George Best is sometimes offered up as an example of wasted talent, and while his retirement at the age of 27 is convincing evidence of that, the Northern Irishman still won a European Cup with Manchester United while dazzling huge crowds for years with his outstanding skill and trickery. Perhaps Robin Friday is a better example. Although we have next to no footage to prove otherwise, the Reading and Cardiff City legend was a tremendous player who lived a life of debauchery off it. He spent his short career in the lower reaches of English football when, with a different attitude and lifestyle, he should have been at the very top level.

In more modern times we can see the slide more clearly; there is a very evident before and after. Adriano only had a few great years at Inter before losing his way. Ravel Morrison didn’t even get that much. Jermaine Pennant, Anthony Stokes, Willo Flood, Ricardo Quaresma, Darron Gibson; all players, to name a few, who showed glimpses of what they could be if they squeezed every last bit of talent they had for what it was worth, but ultimately failed.

And yet, sometimes this writer feels as if it is actually our fault for projecting our own feelings onto these players, desperate to proclaim the new king before they’re ready to wear the crown.

[Sources: The42, Irish Times, Wikipedia.]

Let us know on Twitter and Facebook what is the greatest talent you have ever seen go to waste.

Intro theme by The Shaker Hymn.

13 Reasons Why We Absolutely Love Brian Kerr

There are those out there who will tell you they don’t like him, that he’s overrated as a manager and even worse as a commentator. Thankfully they are few and far between. Brian Kerr is indeed one of Irish football’s most beloved figures. But why exactly do we love the former Ireland manager so much?

Listen to episode 12 of the podcast: Brian Kerr, the Grandfather of Irish Football

Subscribe on iTunes or download directly here.

He was only a teenager when he started his managerial career.

At 13 years of age, Brian Kerr got his long career in football management started with the Crumlin United U-11’s side.

He won his first trophy less than a month after getting his first senior managerial role.

brian kerr
[via independent.ie]
Appointed St. Patrick’s Athletic manager in December 1986, Kerr guided them to Leinster Senior Cup glory just three week later, the club’s first trophy in a decade.

He remortgaged his house to help save St. Patrick’s Athletic.

When the Inchicore club were on their knees financially in the nineties, a number of investors raised £82,000 to save the club from going bust. It’s believed that some of them, including Kerr himself, remortgaged their homes to do so. Despite the turmoil surrounding the club, he was able to win two league titles in 1990 and 1994 as manager.

He’s the only manager to have won major trophies with Ireland.

A bronze medal at the 1997 World Youth Championships was followed up with victory at the U16 and U18 European Championships the very next year.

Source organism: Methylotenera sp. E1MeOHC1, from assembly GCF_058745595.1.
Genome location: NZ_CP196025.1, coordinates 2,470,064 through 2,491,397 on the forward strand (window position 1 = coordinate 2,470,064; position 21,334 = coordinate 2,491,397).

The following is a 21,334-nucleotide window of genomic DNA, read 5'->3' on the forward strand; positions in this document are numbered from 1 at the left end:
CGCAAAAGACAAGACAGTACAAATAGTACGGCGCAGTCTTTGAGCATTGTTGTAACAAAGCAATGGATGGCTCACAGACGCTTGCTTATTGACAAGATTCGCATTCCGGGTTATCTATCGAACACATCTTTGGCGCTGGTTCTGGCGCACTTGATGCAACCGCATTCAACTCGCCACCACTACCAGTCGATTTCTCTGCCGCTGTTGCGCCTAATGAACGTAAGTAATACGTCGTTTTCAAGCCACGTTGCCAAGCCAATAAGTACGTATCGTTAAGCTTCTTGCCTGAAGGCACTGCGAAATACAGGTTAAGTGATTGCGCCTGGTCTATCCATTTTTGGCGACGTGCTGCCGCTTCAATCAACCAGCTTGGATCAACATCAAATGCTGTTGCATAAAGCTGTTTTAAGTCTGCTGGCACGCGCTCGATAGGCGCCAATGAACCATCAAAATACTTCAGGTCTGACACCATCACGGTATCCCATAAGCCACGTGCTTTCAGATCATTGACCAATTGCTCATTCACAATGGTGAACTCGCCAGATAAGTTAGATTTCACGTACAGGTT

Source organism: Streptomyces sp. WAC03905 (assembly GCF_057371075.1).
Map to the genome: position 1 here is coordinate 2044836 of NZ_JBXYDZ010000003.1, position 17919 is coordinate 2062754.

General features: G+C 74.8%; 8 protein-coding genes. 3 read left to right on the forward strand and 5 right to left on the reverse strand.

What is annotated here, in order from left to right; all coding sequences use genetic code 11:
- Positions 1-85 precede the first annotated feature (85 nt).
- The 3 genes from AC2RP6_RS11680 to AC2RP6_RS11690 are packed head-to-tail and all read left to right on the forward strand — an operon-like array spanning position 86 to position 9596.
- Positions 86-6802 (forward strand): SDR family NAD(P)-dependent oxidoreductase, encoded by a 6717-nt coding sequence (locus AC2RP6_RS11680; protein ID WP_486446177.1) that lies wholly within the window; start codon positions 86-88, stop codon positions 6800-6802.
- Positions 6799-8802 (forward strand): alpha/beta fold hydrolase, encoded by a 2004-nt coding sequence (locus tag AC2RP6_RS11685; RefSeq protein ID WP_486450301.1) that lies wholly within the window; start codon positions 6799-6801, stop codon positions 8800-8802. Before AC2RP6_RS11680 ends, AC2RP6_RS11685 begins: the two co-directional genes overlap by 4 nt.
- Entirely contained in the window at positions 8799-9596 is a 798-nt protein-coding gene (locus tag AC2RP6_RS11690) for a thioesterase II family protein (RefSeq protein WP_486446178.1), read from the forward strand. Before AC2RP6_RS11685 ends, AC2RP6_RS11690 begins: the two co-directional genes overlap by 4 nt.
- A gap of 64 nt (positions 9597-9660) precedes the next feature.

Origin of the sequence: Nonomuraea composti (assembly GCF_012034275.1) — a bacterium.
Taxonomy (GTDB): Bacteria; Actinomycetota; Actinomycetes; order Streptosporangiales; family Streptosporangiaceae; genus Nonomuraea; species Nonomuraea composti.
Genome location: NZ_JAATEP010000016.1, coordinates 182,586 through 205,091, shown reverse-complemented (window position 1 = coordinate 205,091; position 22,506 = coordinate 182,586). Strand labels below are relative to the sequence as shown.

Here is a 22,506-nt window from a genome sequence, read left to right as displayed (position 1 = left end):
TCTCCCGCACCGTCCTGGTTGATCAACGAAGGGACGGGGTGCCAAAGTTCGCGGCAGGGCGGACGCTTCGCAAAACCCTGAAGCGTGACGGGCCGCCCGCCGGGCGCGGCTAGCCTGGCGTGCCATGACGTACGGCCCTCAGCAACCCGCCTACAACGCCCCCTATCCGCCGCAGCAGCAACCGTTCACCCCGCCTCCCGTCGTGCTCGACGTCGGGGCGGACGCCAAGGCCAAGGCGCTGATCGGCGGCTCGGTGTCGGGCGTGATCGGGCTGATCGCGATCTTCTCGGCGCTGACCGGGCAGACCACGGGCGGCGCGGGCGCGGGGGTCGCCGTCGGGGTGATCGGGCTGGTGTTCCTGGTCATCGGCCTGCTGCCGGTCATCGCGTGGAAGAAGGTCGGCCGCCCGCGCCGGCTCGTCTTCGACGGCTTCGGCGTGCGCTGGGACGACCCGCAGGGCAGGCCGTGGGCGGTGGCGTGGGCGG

He used to breed rats.

“I was part of a very important scientific experiment where we used to breed rats; they were huge, huge rats. They were on feeding trials in my days as a lab technician with the Department of Agriculture in UCD.

Occasionally there would have been escapee rats running around the floor, who escaped out of the cages. So I got quite handy at capturing white rats on the floor. Overall I thought it was good training for managing in the League of Ireland!”

He is one of the Faroe Islands’ most successful managers of all time.

Kerr’s record of two wins and a draw in 16 competitive games ensures his name will be forever etched into Faroese folklore.

His commentary is often the best thing about RTE’s football coverage.

brian kerr

His description of Shaqiri is just brilliant.

Or as Brian likes to call him, ‘The Powercube’.

But he’s not afraid to change his mind either.

His nicknames are on the money too.

Harry Maguire won’t forgive him any time soon though.

This conversation with Apres Match.

His analysis is always spot on.

“Biff, bang, wollop.” Kerr’s take on the state of Irish football is just one such example of his excellent punditry.

Kerr is a Proper Football Man, but he loves cheering on the Irish team, no matter what code it is.

He’s so beloved he might even have a shot at higher office, you never know…


Follow us on @nostalgiaultra5, and follow the writer at @thenoveltyact on Twitter.

#12: The Grandfather Of Irish Football

Listen to our tribute to Ireland’s foremost grandfather figure in football on the latest podcast:

You can also subscribe on iTunes, find us on your Android podcast app, or download directly here.

Brian Kerr is one of the most influential figures in Irish football, producing some of the country’s best talent as the FAI’s youth manager in the nineties.

Yet, he’s not only out in the cold from the game, but he also divides opinion among football fans in Ireland. Some see Kerr as a legend, others as a jackeen fool.

Ste McGovern and Colm Boohig discuss his legacy as a manager and why he’s now performing a public service as a TV pundit.

Like us on Facebook.
Follow us on Twitter.


Brian Kerr And The Revolution Of A Problem Child – These Football Times

From banjoed to wojous: The Brian Kerr World Cup phrase book – The Irish Times

Malaysia 1997: A Glorious Chapter In Irish Football – RTE Sport